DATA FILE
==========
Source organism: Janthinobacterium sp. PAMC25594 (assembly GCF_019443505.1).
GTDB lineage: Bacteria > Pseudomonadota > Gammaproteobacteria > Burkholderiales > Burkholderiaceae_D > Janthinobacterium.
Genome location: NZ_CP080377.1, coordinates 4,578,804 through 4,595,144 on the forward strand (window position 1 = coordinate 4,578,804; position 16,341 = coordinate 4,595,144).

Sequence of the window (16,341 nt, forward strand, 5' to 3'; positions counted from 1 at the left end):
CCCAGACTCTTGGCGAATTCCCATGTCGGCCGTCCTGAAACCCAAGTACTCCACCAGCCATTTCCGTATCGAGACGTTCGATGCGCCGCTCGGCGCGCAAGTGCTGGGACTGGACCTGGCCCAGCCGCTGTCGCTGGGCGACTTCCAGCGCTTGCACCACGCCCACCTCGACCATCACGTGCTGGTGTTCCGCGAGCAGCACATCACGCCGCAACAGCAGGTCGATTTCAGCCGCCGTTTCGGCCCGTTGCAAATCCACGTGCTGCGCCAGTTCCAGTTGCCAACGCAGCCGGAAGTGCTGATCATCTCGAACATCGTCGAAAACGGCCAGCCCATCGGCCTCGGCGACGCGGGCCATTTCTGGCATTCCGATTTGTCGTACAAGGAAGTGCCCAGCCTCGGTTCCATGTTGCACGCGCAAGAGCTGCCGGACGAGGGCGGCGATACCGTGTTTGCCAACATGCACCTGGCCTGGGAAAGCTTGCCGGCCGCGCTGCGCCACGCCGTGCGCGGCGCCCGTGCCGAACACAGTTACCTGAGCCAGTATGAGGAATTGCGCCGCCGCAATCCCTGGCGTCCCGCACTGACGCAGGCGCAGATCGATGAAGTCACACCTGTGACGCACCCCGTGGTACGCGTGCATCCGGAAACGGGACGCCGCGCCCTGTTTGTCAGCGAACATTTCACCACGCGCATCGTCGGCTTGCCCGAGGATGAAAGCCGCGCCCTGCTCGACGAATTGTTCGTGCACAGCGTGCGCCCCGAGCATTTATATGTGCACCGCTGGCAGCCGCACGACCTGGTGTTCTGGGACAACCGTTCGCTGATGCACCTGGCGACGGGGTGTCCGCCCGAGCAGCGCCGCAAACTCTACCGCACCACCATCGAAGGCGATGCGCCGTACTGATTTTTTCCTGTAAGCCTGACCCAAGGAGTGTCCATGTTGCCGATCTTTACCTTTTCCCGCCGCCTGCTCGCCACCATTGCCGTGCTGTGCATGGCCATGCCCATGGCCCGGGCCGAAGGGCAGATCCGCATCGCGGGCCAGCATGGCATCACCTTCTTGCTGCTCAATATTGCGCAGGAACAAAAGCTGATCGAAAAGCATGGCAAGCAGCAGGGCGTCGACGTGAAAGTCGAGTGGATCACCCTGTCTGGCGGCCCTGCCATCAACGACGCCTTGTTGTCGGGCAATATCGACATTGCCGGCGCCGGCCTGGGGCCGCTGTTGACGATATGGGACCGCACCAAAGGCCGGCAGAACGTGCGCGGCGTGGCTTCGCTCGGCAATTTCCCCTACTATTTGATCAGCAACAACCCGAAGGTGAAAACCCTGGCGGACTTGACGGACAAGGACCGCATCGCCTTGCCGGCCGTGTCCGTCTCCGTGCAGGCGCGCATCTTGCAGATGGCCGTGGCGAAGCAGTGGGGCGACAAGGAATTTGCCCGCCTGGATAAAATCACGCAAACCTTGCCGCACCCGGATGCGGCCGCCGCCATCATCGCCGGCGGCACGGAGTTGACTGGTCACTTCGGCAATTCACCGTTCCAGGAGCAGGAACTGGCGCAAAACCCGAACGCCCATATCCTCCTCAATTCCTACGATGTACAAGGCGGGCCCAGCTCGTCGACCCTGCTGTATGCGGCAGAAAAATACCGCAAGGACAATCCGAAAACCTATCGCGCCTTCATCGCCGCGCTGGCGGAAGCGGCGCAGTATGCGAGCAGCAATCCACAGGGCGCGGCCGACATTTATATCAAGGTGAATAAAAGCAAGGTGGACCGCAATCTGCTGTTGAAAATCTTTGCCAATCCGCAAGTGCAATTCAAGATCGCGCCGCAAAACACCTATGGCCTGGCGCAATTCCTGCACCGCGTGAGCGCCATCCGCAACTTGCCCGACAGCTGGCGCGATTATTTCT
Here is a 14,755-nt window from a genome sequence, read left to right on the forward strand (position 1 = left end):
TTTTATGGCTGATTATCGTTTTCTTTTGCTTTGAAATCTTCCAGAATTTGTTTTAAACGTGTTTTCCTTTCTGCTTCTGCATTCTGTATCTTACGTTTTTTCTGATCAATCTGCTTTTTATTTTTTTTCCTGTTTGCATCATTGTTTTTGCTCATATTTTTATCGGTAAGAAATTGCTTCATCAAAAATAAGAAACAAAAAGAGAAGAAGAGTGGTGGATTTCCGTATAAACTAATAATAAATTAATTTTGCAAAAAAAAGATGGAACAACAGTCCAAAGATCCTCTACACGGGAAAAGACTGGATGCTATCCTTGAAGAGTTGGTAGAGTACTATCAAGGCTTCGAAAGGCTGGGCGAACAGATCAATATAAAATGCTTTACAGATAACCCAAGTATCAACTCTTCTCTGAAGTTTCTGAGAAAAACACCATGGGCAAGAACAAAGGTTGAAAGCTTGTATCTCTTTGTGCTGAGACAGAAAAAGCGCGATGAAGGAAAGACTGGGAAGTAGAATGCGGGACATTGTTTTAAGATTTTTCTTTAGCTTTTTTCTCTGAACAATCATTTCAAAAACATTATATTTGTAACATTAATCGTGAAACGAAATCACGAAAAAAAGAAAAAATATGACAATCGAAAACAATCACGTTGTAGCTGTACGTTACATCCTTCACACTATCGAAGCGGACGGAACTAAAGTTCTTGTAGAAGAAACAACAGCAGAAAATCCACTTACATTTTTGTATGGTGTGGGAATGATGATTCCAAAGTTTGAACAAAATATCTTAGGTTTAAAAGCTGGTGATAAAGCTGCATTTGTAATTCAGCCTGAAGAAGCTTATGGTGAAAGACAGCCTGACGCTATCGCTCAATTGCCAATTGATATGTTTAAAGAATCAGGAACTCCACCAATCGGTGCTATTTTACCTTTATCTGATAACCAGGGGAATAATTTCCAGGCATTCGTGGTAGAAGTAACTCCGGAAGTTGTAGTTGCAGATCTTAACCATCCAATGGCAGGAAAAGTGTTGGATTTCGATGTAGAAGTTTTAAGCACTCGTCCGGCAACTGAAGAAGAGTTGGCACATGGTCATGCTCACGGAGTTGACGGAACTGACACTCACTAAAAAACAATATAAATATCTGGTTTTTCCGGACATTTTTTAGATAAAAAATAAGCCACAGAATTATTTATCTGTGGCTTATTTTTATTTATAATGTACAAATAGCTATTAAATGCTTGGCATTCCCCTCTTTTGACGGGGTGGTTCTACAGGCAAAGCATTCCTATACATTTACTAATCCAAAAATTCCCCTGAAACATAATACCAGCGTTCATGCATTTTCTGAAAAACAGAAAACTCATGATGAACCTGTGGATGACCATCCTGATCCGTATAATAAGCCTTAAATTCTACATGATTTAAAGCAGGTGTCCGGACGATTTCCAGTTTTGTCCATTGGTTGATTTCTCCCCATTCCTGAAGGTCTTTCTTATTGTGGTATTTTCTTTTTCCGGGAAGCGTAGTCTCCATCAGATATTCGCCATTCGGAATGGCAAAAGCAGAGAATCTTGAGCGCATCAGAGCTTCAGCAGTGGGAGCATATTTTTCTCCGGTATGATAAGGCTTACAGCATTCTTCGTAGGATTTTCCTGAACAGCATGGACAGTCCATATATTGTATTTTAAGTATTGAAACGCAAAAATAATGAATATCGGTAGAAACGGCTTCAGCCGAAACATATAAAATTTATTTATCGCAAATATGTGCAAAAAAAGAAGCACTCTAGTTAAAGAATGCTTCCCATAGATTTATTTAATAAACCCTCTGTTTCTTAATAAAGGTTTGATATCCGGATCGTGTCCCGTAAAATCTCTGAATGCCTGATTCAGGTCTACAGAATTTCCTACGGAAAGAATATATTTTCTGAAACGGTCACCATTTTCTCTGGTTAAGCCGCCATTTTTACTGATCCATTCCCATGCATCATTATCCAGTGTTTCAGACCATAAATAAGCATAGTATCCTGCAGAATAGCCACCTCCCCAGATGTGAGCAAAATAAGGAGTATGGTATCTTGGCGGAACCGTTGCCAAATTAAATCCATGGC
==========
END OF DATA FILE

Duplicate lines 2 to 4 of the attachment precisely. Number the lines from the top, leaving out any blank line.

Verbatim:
GTDB lineage: Bacteria > Pseudomonadota > Gammaproteobacteria > Burkholderiales > Burkholderiaceae_D > Janthinobacterium.
Genome location: NZ_CP080377.1, coordinates 4,578,804 through 4,595,144 on the forward strand (window position 1 = coordinate 4,578,804; position 16,341 = coordinate 4,595,144).

Sequence of the window (16,341 nt, forward strand, 5' to 3'; positions counted from 1 at the left end):